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The Mass Media

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February 26, 2024
An inside look at Bobby B. Beacon’s insides. Illustrated by Bianca Oppedisano/ Mass Media Staff.
Bobby's Inside Story
February 26, 2024

‘The Illuminae Files’ Author Event at the Brookline Booksmith

On March 15, New York Times best selling authors of “The Illuminae Files” Jay Kristoff and Amie Kaufman had a Q&A and signing at the Brookline Booksmith in Coolidge Corner. The event was in promotion of the final novel release of the trilogy, “Obsidio.”  

“The Illuminae Files” is an unconventionally written young adult sci-fi series. The novels in the series are not written in the standard prose of fiction storytelling, but told through classified reports, text messages, surveillance footage descriptions, medical files, concrete poetry (although both authors didn’t know that was what it was called until quite recently), and artistic uses of light and dark spaces for action sequences.  

When I had the chance to ask Kristoff how long it had taken for the series to garner attention from publishing houses, considering its risky formatting, he replied: “Actually quite quickly. It was one of those things where it was so weird either absolutely no one would like it, or everyone was going to be interested. We were lucky.” They did have fears during the production, however, that it would never get printed. The costs were much higher because of its unique formating—production costs, design team compensation, more expensive paper for the excessive use of artful ink, hand-folded book covers because of the unique material, etc.

“The Illuminae Files” are considered to be something of a space opera. There are corrupt companies, illegal biological attacks, attempted cover ups, grueling morality decisions, malfunctioning AI computers, violence—and teen romance! They’ve been very highly praised for challenging the ideas of how a novel can be presented, especially in the young adult genre. No one knew how the first novel, ”Illuminae,” was going to be received. Given that the audience at the Brookline Booksmith was made up young teenagers, people in their twenties, and even adults (one with a baby), it is clear that the daring novels are successful. Add in that Brad Pitt and Warner Bros. are developing film adaptations now, and you can see the novels have a wider appeal than their classified genre may imply. The series has sold so well that both authors have been able to transition from part-time authors with full-time jobs to full-time authors.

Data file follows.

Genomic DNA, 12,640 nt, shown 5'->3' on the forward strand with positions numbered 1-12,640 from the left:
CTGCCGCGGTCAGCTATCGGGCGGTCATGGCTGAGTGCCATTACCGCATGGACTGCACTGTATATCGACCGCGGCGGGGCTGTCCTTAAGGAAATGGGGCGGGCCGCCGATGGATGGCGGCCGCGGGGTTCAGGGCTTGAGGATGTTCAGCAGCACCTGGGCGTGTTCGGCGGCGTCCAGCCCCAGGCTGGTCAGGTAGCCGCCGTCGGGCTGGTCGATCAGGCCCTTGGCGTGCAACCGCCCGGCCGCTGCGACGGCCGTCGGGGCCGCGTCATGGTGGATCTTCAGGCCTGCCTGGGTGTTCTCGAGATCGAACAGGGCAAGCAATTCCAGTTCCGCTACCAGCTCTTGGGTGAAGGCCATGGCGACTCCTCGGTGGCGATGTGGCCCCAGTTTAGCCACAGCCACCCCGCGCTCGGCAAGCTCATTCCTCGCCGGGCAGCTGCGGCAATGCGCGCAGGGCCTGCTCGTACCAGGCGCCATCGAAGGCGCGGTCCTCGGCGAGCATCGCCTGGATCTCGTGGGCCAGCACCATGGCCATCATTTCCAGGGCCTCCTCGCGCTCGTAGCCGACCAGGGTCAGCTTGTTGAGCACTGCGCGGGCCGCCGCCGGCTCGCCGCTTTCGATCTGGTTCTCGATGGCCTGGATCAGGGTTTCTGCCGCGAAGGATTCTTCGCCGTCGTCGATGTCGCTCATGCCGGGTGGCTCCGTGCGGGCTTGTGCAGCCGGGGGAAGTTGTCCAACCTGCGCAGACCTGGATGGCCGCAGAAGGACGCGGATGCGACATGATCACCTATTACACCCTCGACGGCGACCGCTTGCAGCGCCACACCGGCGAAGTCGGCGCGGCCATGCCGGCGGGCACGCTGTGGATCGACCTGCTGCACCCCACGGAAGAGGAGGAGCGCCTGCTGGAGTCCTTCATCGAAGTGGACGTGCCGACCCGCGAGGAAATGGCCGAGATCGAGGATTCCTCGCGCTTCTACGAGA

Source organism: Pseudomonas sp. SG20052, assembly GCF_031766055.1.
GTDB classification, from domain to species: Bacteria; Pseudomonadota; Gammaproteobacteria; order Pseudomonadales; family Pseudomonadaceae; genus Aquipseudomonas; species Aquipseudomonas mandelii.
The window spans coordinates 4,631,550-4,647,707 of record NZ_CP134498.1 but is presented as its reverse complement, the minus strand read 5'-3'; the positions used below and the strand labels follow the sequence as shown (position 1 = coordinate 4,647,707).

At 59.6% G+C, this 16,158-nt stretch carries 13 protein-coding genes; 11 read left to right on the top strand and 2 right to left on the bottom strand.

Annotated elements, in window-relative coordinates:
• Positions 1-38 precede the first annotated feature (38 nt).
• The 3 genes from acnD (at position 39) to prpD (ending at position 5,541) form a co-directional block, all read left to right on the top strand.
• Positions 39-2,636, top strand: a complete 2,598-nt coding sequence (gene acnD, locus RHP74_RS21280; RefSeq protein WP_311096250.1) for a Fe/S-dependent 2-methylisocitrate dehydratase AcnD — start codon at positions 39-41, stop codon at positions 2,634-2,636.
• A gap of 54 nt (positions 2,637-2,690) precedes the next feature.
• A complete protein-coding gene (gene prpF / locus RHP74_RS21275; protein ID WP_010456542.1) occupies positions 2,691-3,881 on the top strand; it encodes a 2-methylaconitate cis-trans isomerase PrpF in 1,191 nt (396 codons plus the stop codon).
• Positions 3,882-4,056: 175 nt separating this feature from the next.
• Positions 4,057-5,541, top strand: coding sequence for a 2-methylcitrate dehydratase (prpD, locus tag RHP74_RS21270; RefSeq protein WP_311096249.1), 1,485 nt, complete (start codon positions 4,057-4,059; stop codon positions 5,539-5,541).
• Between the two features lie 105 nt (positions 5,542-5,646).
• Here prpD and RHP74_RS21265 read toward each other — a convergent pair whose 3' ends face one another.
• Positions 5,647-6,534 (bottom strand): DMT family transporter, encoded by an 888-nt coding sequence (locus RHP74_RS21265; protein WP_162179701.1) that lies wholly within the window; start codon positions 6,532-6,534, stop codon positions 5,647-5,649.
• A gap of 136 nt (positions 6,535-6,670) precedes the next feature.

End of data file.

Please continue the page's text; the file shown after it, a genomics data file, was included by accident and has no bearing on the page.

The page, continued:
This may be because, according to Kristoff and Kaufman, there isn’t as much of a difference between adult and young adult literature as many people may think. “Young adult literature is the literature of transformation,” explained Kaufman, “and we are always transforming our whole lives.” With the right young adult novel, even adults can find themes that they can relate to—especially with a series as heavy as this.

Kristoff and Kaufman discussed how morally complex their series was, wrought with violence that has included a description of a little girl dragging a detached heart behind her much like a teddy bear. Among laughter from the audience, Kaufman shared a quick behind the scenes fact that their editor asked them, “Do you have to use the phrase ‘brain fragment’? I know you’re going to say yes.” Perhaps the paradox of young adult literature, as explained by Kristoff, is that the only censorship they could not avoid was the use of curse words. They were allowed to write, in detail, about death, murder and violence—but no swears. (They aptly get around this, however, by included imaginative ink marks to blank out swears.)

Another unique aspect about this series (yes, another) is of course the co-author dynamic. Writing is typically a very singular, even lonesome, process. However, given the narrative nature of this series, a team dynamic worked excellently. Kaufman explained that Kristoff “leans darker,” and “he is good at horrible things happening to nice people” and action sequences. Kaufman brings more of the light and hope to the novels—and who wants to read a novel that is all gloom and doom anyway? By relying on each other’s strengths, they are able to negate their own weaknesses. They shared with the audience that because their partnership works so well, they’re already working on another series together.

And besides, some things are just more fun together—such as becoming New York Times best selling authors.
Be sure to check out ”The Illuminae Files” by Jay Kristoff and Amie Kaufman. It is the best of YA, and currently some of the best of sci-fi, and you won’t be disappointed.